He was an ex-purchasing director whose winning formula was to squeeze his miserable suppliers into penury, and he was honing his approach with his new job as leader of a loss-making factory. He told us he was going to kick the place into shape and was not looking to take prisoners.
Step 1 was to reduce headcount and, with youthful naivety, I suggested it was not a good time for his brand-new company Range Rover to whoosh in to the car park. “I earned that, and I am having it; I don’t care what you or those f****s? out there think of my car,” he yelled. I quickly realized it wasn’t the time to propose that his chauffeur join the termination list.
Over my next 25 years as an HR executive, I have seen the good, the bad, and the occasionally mad clamber to the top of the corporate mountain. Despite there being over two million articles and books on leadership, we seem no further forward to understanding how to achieve it.
The Harvard Business Review’s most highly-ranked CEO in 2014 was Amazon’s Jeff Bezos. Worth $25 billion at the time, he believes that data, not social cohesion, should rule in Amazon and is fond of using the aggressive barb ‘this is clearly written by the B team, can you get me the A team, I don’t want to waste my time,’ as a put-down.
So should we embrace the likes of Bezos, Jobs and Neil as the new paradigm of effective leadership? Global research across 62 cultures showed integrity, generosity, fairness, diplomacy, decisiveness, intelligence, competence and vision were consistently identified as positive leadership attributes. It is uncontroversial that high engagement correlates with top-quartile company performance and that the determining factor is the quality of leadership in engaging and energizing teams.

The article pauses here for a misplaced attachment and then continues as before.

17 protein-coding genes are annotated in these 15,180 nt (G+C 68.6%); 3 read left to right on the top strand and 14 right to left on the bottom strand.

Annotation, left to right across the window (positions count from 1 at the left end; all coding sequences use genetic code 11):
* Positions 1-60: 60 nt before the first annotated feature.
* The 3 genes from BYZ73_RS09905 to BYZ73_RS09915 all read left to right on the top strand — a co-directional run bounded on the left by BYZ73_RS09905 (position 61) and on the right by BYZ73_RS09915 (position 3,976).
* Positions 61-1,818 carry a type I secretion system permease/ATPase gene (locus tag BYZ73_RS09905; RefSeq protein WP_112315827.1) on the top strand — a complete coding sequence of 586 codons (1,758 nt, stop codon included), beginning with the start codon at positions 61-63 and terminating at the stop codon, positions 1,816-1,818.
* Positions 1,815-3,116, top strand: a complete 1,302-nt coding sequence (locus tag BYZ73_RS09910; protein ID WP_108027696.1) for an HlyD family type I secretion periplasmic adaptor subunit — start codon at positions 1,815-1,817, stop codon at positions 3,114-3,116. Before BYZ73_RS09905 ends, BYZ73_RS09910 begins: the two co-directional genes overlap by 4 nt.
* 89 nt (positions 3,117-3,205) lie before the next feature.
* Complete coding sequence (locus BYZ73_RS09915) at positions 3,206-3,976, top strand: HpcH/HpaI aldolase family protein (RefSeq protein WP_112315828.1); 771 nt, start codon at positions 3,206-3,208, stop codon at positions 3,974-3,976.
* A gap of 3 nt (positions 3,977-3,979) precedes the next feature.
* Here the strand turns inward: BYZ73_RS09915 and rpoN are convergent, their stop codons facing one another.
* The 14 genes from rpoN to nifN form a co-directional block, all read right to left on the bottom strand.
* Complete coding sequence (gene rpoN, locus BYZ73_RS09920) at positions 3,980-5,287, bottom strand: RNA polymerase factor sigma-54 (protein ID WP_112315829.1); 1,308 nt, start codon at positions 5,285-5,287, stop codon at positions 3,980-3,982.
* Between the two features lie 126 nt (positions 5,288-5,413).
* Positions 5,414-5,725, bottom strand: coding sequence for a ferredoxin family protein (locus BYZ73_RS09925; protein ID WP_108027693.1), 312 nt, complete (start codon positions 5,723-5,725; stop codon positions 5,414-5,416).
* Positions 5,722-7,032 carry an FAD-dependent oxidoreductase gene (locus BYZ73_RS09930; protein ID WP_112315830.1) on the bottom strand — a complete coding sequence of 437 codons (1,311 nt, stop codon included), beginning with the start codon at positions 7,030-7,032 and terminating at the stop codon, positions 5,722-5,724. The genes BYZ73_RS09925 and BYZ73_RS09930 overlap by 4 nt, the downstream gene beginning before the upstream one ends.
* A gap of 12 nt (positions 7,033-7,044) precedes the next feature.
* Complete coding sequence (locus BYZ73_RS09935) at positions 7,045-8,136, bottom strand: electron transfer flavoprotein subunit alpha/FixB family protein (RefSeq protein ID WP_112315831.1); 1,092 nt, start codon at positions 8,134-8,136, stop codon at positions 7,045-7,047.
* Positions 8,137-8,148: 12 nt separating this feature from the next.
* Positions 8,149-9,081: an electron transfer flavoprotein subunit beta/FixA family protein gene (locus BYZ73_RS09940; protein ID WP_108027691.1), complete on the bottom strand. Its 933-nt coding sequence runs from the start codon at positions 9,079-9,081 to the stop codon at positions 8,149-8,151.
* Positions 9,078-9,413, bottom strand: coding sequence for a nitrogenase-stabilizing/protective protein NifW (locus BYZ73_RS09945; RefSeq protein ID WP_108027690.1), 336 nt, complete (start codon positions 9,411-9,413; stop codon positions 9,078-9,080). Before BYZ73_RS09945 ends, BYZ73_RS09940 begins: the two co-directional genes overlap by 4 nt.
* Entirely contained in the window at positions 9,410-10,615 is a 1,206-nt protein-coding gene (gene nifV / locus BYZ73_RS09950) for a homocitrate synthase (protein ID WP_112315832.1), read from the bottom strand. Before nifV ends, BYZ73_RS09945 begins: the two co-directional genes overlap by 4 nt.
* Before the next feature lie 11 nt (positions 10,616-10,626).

What the commentators often miss is that executive leadership isn’t just about leadership. Bezos fixates on customers and the long term, doesn’t obsess on stock volatility and has a genius for new business models. Jobs had an outstanding ability to develop revolutionary products that chimed with the zeitgeist, and although Neil was no genius and was a deeply repulsive human being, he had determination, energy and low animal cunning.
C-suits are filled with high-energy executives who display self-belief, and the successful possess great strategic, commercial and relationship skills that grow profits and keep boards and customers on side.
The thing is that what drives their outstanding success can make executives problematic leaders and tiresome colleagues. The single most common trait of high performers is discontent.
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Mark De Rond, in his book There is an I in Team on elite sports and business teams, is excellent on this point. Their restlessness fuels their high standards, but it easily slips into micromanagement and impatience and risks driving others to exhaustion. Strong intelligence can stop you from listening to others, being self-assured becomes risky, over confidence and a need to win descends into damaging internal competition.
What are we to do? Once we have accepted that the mad and the bad have no place in any organization, we should work at supporting leaders to understand and channel their considerable talents to maximum effect.
You won’t change a leader’s core personality. Tasking a decisive, data-driven leader with becoming a democratic, facilitative coach is good only for cheap laughs. We have, however, the ability to choose how we behave. And a trusted advisor or colleague can help leaders understand their impacts and to select approaches that will drive performance, build engagement and importantly, be authentic for them.
As for Neil, if you ever come across him, don’t waste your time trying to coach him. The best you can do is unplug the phone, open the window and enjoy the show!
Mike Davies is an experienced executive coach and business leader.
Mike is a Troy Media contributor.
The views, opinions and positions expressed by columnists and contributors are the authors’ alone. They do not inherently or expressly reflect the views, opinions and/or positions of our publication.
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